Every Easter, the small township of Balmoral becomes a bustling, busy centre with travellers heading to the famous and tremendously popular Rocklands Reservoir. Located to the west of the beautiful rugged Grampians ranges, Rocklands impounds the upper Glenelg River and creates a massive lake full of standing timber with many arms and creeks running in. With many campsites lining its shoreline, and a big range of freshwater species available to target, it’s no wonder so many return year after year.


Due to their large population and tendency to eat most baits and lures, the redfin has always been Rockland’s most popular target species. Landbased anglers are best in the dam wall area where the water is deeper close to the shoreline. Casting blade lures is a proven land based tactic as these lures cover a lot of water, and are a small compact size to appeal to most reddies. Bait anglers are best to set up a couple of rods using live baits. Minnows, gudgeon, worms and yabbies are the best to try. Boat anglers usually record the best catches of redfin in the lake. Trolling hardbodied lures of 60mm or less (or 75mm Daiwa Double Clutches), in deeper sections of the lake works fantastic. Boat anglers are also able to tie up to the many hundreds (if not thousands) of standing trees in the lake and fish vertically, slowly jigging baits or vibes off the bottom. A paternoster rig is best for this kind of fishing with a 10lb leader, size 1 hooks and a 10g sinker. Don’t feel bad about keeping a feed of redfin; they’re classed as an introduced pest, are found in massive numbers and taste fantastic.


Carp aren’t a popular target in most places, but they certainly make their presence known to bait anglers. A few rods thrown out with bait next to a Rockland campsite, anywhere along the lake, usually results in a few carp on the bank. If you want to target a few carp (they’re very easy to catch and great for beginners) try a running sinker rig with a size 1 hook, and a bait of corn, worms or a small ball of bread dough. Carp must not be returned to the water legally.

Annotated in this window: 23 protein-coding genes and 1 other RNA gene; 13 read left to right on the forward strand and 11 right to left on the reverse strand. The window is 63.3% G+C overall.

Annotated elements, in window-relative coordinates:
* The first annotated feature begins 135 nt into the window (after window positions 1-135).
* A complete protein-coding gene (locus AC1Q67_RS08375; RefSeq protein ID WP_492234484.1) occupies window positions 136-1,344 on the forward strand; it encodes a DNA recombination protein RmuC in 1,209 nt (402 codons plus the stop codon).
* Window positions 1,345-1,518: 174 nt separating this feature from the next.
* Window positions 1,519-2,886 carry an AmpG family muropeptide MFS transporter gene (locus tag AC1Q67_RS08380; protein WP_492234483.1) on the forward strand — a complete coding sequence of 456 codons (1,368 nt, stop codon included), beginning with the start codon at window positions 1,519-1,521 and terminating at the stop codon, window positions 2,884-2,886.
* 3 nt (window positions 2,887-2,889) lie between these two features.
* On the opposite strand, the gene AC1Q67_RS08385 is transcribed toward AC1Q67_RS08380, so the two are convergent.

Golden Perch

Golden perch are very new to the Rocklands fishery, being stocked since 2017. However, with Victorian Fisheries having stocked more than 605,000 goldens, we are now seeing reasonable numbers of these fish caught. They’re not massive, but with fish to 1.3kg caught, that’s a worthwhile target in my eyes! Don’t expect big numbers like you would with redfin or carp, but don’t be surprised to see a few. Bait anglers will do best using small live yabbies or worms, fishing the same way as you would with redfin around the trees. Small spinnerbaits, vibes under 60mm, small crankbaits or dark coloured soft plastics are the best lures to target yellowbelly with. Just remember to downsize your tackle from standard yellowbelly gear as these fish aren’t large yet.

Murray Cod

Like the yellowbelly, Murray Cod aren’t massive in this lake yet but there’s some serious potential for Rocklands to develop into a Murray Cod dream destination. 1.4 million Murray Cod have been stocked in the last four years; that’s a lot of fish! A few cod were already present in the lake from earlier (illegal) stockings, so fish either side of a metre have been caught in the past, however there is a lot of water between these fish so don’t spend too much time targeting them. The stocked cod are up to 50cm currently, so not large at all. Personally I’d still wait a few years to target these cod, but if you do want to try for a few, run similar tackle to yellowbelly. You could also try smaller surface lures too, but again keep the tackle lighter than usual, until these many stocked fish get a little larger and capable of eating more normal sized cod lures.


Bass aren’t an easy target in Rocklands but a few do get caught by lure anglers targeting redfin. When Rocklands bass do turn up, they’re never small; usually over 50cm and 3kg. These fish were stocked some years ago and are only resent in very small numbers with plenty of water between them.


Yabbying makes for one of Rocklands most popular pastimes. Using a Fisheries approved net, baited with meat, or even a string with meat tied on, yabbying around the lake is fun for all ages. Yabbies are often active at night, so don’t be afraid to stay after dark chasing a few yabbies for bait or for a camping feast.


Trout aren’t stocked into Rocklands any more so don’t expect to see too many caught. In the past Rocklands was well stocked with trout, and quite a few good sized brown and rainbows, were caught, but they’re pretty rare these days with lower water levels, increased competition with carp and warmer water temperatures. Casting or trolling Tassie Devils, bait fishing with mudeyes and wet fly fishing the edges near Glendinning were historically the best tactics.

Be sure to arrive early this Easter to ensure a good campsite, but there is room, and fish, for everyone at Rocklands this year.